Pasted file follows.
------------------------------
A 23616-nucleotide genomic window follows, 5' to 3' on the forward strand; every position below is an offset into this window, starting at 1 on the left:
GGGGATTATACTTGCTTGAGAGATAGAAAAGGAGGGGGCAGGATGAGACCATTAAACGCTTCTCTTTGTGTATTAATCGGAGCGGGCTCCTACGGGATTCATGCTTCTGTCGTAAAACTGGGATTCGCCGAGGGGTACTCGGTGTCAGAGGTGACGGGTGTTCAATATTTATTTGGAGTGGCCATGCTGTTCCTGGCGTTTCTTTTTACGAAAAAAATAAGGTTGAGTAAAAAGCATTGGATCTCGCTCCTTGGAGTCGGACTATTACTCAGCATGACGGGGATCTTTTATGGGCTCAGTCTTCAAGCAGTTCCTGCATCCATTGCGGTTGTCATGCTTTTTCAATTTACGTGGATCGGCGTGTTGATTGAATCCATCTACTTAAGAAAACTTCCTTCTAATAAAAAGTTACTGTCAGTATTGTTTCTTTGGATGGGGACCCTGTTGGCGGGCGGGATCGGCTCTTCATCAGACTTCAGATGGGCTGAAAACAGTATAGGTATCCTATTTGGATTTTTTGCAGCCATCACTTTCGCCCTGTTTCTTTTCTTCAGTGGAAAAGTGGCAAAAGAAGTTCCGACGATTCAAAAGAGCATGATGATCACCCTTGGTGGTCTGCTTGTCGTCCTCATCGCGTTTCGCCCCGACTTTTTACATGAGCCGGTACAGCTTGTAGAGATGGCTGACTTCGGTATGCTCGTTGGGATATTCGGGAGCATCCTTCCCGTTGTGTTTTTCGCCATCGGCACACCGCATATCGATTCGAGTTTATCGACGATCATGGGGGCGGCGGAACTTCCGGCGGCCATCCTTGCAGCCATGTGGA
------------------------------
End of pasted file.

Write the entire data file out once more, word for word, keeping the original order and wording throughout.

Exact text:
A 23616-nucleotide genomic window follows, 5' to 3' on the forward strand; every position below is an offset into this window, starting at 1 on the left:
GGGGATTATACTTGCTTGAGAGATAGAAAAGGAGGGGGCAGGATGAGACCATTAAACGCTTCTCTTTGTGTATTAATCGGAGCGGGCTCCTACGGGATTCATGCTTCTGTCGTAAAACTGGGATTCGCCGAGGGGTACTCGGTGTCAGAGGTGACGGGTGTTCAATATTTATTTGGAGTGGCCATGCTGTTCCTGGCGTTTCTTTTTACGAAAAAAATAAGGTTGAGTAAAAAGCATTGGATCTCGCTCCTTGGAGTCGGACTATTACTCAGCATGACGGGGATCTTTTATGGGCTCAGTCTTCAAGCAGTTCCTGCATCCATTGCGGTTGTCATGCTTTTTCAATTTACGTGGATCGGCGTGTTGATTGAATCCATCTACTTAAGAAAACTTCCTTCTAATAAAAAGTTACTGTCAGTATTGTTTCTTTGGATGGGGACCCTGTTGGCGGGCGGGATCGGCTCTTCATCAGACTTCAGATGGGCTGAAAACAGTATAGGTATCCTATTTGGATTTTTTGCAGCCATCACTTTCGCCCTGTTTCTTTTCTTCAGTGGAAAAGTGGCAAAAGAAGTTCCGACGATTCAAAAGAGCATGATGATCACCCTTGGTGGTCTGCTTGTCGTCCTCATCGCGTTTCGCCCCGACTTTTTACATGAGCCGGTACAGCTTGTAGAGATGGCTGACTTCGGTATGCTCGTTGGGATATTCGGGAGCATCCTTCCCGTTGTGTTTTTCGCCATCGGCACACCGCATATCGATTCGAGTTTATCGACGATCATGGGGGCGGCGGAACTTCCGGCGGCCATCCTTGCAGCCATGTGGA